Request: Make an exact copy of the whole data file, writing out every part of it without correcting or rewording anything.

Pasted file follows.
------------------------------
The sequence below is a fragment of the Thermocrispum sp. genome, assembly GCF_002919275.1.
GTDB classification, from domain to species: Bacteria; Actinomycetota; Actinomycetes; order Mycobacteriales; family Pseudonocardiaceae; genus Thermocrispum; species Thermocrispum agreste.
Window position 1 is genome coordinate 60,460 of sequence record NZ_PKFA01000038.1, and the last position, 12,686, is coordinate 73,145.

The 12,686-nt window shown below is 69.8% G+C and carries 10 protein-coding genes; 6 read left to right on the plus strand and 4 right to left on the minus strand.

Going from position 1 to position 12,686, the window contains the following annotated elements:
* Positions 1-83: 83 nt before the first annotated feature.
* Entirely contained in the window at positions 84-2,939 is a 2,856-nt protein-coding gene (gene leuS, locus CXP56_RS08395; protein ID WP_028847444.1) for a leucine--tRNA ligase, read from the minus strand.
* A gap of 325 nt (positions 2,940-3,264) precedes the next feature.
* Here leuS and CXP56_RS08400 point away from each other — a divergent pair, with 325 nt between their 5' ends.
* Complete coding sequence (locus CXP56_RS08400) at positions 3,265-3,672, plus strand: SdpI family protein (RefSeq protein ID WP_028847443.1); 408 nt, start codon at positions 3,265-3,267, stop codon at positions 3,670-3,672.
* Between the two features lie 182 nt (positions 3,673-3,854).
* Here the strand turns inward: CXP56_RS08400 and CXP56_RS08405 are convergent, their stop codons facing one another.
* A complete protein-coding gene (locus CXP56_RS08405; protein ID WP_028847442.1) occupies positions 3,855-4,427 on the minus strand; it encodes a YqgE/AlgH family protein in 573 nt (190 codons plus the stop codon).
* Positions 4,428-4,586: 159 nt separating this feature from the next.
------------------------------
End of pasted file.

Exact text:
The sequence below is a fragment of the Thermocrispum sp. genome, assembly GCF_002919275.1.
GTDB classification, from domain to species: Bacteria; Actinomycetota; Actinomycetes; order Mycobacteriales; family Pseudonocardiaceae; genus Thermocrispum; species Thermocrispum agreste.
Window position 1 is genome coordinate 60,460 of sequence record NZ_PKFA01000038.1, and the last position, 12,686, is coordinate 73,145.

The 12,686-nt window shown below is 69.8% G+C and carries 10 protein-coding genes; 6 read left to right on the plus strand and 4 right to left on the minus strand.

Going from position 1 to position 12,686, the window contains the following annotated elements:
* Positions 1-83: 83 nt before the first annotated feature.
* Entirely contained in the window at positions 84-2,939 is a 2,856-nt protein-coding gene (gene leuS, locus CXP56_RS08395; protein ID WP_028847444.1) for a leucine--tRNA ligase, read from the minus strand.
* A gap of 325 nt (positions 2,940-3,264) precedes the next feature.
* Here leuS and CXP56_RS08400 point away from each other — a divergent pair, with 325 nt between their 5' ends.
* Complete coding sequence (locus CXP56_RS08400) at positions 3,265-3,672, plus strand: SdpI family protein (RefSeq protein ID WP_028847443.1); 408 nt, start codon at positions 3,265-3,267, stop codon at positions 3,670-3,672.
* Between the two features lie 182 nt (positions 3,673-3,854).
* Here the strand turns inward: CXP56_RS08400 and CXP56_RS08405 are convergent, their stop codons facing one another.
* A complete protein-coding gene (locus CXP56_RS08405; protein ID WP_028847442.1) occupies positions 3,855-4,427 on the minus strand; it encodes a YqgE/AlgH family protein in 573 nt (190 codons plus the stop codon).
* Positions 4,428-4,586: 159 nt separating this feature from the next.